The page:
The value of triage during periods of intense COVID-19 demand: simulation modelling study

Richard Wood, Adrian Pratt, Charlie Kenward, Christopher McWilliams, Ross Booton, Matthew J Thomas, Christopher Bourdeaux, Christos Vasilakis

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Background: During the COVID-19 pandemic many intensive care units have been overwhelmed by unprecedented levels of demand. Notwithstanding ethical considerations, the prioritisation of patients with better prognoses may support a more effective use of available capacity in maximising aggregate outcomes. This has prompted various proposed triage criteria, although in none of these has an objective assessment been made in terms of impact on number of lives and life-years saved.

Design: An open source computer simulation model was constructed for approximating the intensive care admission and discharge dynamics under triage. The model was calibrated from observational data for 9505 patient admissions to UK intensive care units. In order to explore triage efficacy under various conditions, scenario analysis was performed using a range of demand trajectories corresponding to differing non-pharmaceutical interventions.

Results: Triaging patients at the point of expressed demand had negligible effect on deaths but reduces life-years lost by up to 8.4% (95% CI: 2.6% to 18.7%). Greater value may be possible through ‘reverse triage’, i.e. promptly discharging any patient not meeting the criteria if admission cannot otherwise be guaranteed for one that does. Under such policy, life-years lost can be reduced by 11.7% (2.8% to 25.8%), which represents 23.0% (5.4% to 50.1%) of what is operationally feasible with no limit on capacity and in absence of improved clinical treatments.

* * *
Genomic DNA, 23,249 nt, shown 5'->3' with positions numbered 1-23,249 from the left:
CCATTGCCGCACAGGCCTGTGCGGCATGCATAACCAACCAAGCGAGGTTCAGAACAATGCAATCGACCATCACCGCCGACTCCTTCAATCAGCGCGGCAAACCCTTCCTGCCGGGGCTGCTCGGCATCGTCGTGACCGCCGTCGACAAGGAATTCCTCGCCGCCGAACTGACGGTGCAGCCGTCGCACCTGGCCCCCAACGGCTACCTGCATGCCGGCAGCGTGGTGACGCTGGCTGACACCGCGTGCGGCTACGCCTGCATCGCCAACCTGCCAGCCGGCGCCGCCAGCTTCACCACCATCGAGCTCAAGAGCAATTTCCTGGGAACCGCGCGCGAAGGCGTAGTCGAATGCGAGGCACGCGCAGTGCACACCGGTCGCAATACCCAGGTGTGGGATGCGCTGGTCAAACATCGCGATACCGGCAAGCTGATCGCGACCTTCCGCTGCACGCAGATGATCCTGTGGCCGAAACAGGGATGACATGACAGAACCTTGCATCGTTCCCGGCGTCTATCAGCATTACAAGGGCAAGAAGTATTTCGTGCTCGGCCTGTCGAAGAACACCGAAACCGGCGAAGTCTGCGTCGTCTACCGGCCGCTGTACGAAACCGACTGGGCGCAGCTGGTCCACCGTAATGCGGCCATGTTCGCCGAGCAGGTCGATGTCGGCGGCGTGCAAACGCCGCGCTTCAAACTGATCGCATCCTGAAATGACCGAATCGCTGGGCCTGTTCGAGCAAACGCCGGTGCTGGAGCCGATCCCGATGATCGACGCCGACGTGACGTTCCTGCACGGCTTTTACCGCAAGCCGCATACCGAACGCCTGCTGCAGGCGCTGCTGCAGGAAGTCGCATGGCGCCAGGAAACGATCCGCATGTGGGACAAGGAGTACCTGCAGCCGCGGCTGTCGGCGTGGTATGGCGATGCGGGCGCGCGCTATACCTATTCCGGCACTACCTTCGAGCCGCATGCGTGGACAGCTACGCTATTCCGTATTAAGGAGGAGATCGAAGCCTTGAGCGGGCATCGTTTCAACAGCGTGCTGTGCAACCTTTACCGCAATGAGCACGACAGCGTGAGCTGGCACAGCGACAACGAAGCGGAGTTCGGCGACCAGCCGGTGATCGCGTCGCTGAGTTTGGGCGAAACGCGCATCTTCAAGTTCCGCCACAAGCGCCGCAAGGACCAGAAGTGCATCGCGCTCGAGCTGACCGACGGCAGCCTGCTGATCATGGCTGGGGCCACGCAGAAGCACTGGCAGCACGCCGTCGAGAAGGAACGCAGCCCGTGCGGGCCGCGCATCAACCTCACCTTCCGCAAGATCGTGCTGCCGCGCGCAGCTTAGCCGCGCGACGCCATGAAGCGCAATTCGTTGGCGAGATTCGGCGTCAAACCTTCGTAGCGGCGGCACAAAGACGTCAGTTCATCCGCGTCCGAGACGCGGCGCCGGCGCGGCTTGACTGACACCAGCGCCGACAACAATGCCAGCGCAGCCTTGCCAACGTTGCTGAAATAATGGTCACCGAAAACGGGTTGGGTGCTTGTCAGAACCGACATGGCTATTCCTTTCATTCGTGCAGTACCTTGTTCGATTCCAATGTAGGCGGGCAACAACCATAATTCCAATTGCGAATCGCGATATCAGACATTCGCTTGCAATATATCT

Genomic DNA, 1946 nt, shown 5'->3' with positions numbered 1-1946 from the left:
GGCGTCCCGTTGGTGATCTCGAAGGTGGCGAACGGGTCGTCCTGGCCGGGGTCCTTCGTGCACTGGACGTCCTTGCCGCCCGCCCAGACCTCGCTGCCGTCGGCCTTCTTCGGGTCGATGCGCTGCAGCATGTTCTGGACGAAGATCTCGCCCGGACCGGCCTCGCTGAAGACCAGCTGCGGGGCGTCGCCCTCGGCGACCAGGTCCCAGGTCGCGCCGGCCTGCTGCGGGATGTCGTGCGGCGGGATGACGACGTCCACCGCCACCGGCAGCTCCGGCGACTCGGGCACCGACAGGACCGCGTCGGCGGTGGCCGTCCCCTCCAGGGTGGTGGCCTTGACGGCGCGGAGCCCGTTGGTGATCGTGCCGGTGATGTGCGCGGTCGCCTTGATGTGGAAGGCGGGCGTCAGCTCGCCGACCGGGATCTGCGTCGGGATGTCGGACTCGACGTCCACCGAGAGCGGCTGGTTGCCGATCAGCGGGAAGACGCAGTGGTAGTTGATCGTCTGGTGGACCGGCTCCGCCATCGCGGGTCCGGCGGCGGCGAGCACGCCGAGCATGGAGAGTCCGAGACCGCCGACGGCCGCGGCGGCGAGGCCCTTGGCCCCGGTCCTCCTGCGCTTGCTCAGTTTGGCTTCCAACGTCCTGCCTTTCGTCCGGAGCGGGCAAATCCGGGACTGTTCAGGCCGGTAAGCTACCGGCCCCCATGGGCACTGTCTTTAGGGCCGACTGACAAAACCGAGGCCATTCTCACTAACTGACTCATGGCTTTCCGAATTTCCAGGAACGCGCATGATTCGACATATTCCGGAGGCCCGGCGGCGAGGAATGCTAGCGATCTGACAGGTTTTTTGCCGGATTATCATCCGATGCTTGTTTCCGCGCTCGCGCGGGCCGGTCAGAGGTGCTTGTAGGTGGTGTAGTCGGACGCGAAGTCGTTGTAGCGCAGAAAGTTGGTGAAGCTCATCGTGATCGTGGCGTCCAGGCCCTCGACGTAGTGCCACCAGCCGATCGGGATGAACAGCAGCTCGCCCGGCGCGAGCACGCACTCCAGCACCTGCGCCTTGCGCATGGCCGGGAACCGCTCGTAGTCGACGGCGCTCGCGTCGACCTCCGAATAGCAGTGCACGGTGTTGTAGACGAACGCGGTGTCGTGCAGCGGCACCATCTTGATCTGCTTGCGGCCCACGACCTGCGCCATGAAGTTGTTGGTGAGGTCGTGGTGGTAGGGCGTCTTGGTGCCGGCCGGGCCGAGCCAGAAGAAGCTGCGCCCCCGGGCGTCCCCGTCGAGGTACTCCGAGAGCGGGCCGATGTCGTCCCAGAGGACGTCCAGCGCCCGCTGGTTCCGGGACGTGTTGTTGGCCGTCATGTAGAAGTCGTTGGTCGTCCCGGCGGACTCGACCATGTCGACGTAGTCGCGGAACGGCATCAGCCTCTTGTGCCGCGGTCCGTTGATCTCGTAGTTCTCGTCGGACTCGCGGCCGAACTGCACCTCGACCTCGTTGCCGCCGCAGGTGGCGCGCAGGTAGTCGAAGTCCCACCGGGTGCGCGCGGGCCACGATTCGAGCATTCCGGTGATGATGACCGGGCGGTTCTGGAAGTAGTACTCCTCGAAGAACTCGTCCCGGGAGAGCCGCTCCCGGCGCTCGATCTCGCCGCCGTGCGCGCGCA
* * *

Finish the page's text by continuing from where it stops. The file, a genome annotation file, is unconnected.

Conclusions: The effect of simple triage is limited by a trade-off between reduced deaths within intensive care (due to improved outcomes) and increased deaths resulting from declined admission (due to lower throughput given the longer lengths of stay of survivors). Improvements can be found through reverse triage, at the expense of potentially complex ethical considerations.
Original languageEnglish
Pages (from-to)393-407
Number of pages15
JournalMedical Decision Making
Issue number4
Early online date9 Feb 2021
Publication statusPublished - 1 May 2021


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